Digital TV switchover still on track for flooded, cyclone-battered Queensland

Transmission infrastructure 'not severely impacted' by Cyclone Yasi and floods

The DBCDE's Digital Television Switchover Web site.

The DBCDE's Digital Television Switchover Web site.

A spokesperson for the Australian government's Digital Switchover Taskforce has confirmed that television transmission infrastructure in Queensland was not significantly affected by Cyclone Yasi and recent flooding in the area. The region is expected to be switched over entirely to digital TV from the long-running analog TV service some time in the second half of 2011.

The Australian government has been transitioning regions of the country to digital TV since early 2010, turning off the analog television service that has been running since 1956. The Mildura-Sunraysia region in Victoria, as well as regional South Australian areas, have already been switched over to digital-only transmissions. However, recent damage to services in Queensland could have hampered proceedings in the state — according to Queensland treasurer Andrew Fraser, the floods and cyclone that have afflicted much of northern and central Queensland since late December have caused an estimated $5 billion in infrastructure damage.

Learn more about the digital TV switchover.

A spokesperson from the Department of Broadband, Communications and the Digital Economy told PC World Australia that while a concrete date for the official switchover from analog to digital television in Queensland had not been set, the projected window of the second half of 2011 would likely still be met. "The most recent advice from both commercial and national broadcasters confirms that transmission infrastructure has not been severely impacted by the extreme weather events in Queensland. Transmitter sites, usually situated on higher ground, have escaped serious flood damage. Transmitter sites in the path of Cyclone Yasi did suffer power cuts but these, by and large, have been managed with the use of portable power generators. A return to normal power sources is expected relatively soon."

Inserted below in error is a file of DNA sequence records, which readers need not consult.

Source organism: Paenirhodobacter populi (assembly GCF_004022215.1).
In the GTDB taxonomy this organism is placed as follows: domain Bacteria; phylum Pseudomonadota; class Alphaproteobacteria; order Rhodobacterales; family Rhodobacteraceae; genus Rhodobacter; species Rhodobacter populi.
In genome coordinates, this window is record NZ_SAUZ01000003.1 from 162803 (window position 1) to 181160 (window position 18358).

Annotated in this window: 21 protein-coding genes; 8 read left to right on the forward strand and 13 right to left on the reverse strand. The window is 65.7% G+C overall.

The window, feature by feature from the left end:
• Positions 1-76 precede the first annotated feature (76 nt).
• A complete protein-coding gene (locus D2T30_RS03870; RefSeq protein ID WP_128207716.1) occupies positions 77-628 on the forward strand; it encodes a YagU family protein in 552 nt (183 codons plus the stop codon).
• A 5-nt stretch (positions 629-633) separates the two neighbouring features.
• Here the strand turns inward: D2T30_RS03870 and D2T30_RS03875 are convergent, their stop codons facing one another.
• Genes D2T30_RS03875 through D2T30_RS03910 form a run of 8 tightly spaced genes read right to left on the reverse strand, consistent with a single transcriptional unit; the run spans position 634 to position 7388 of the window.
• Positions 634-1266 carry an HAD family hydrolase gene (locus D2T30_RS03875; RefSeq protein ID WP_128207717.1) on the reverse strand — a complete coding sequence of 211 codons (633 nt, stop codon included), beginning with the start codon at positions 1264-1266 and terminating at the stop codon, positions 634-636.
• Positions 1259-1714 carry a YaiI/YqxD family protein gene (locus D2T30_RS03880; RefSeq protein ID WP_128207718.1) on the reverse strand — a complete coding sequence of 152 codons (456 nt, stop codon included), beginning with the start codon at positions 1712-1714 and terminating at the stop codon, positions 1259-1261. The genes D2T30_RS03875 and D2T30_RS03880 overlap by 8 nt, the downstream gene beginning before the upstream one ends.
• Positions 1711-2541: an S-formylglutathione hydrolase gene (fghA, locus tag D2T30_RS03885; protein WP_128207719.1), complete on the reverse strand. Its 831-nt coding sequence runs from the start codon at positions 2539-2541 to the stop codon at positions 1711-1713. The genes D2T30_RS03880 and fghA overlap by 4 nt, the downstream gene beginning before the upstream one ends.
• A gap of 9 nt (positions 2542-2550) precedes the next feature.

A document on the DBCDE's Digital Television Switchover Web site, initially announced on 19 October 2008, suggests that the entire state of Queensland, including remote regions of Capricornia and far north Queensland, would be switched to digital TV in the second half of 2011. The Digital Switchover Taskforce spokesperson's statement suggested that despite recent weather events this timeframe could be achieved. "Overall… there is a high level of confidence from broadcasters that the timetable for switchover for areas of regional Queensland in the second half of 2011 can be maintained. The switchover date is still to be determined, but it is likely to be towards the end of the year."

Much of the transmission infrastructure in Queensland is owned and operated by private company Broadcast Australia. A message on the Broadcast Australia Web site on February 7 said that flooding and cyclone damage was preventing access to several transmission sites across its network, but did not specify which sites were affected. Broadcast Australia maintains broadcast facilities and towers in Queensland areas including Rockhampton, Toowoomba and Townsville.

A representative from Broadcast Australia did not respond to a request for comment by PC World Australia.

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Campbell Simpson

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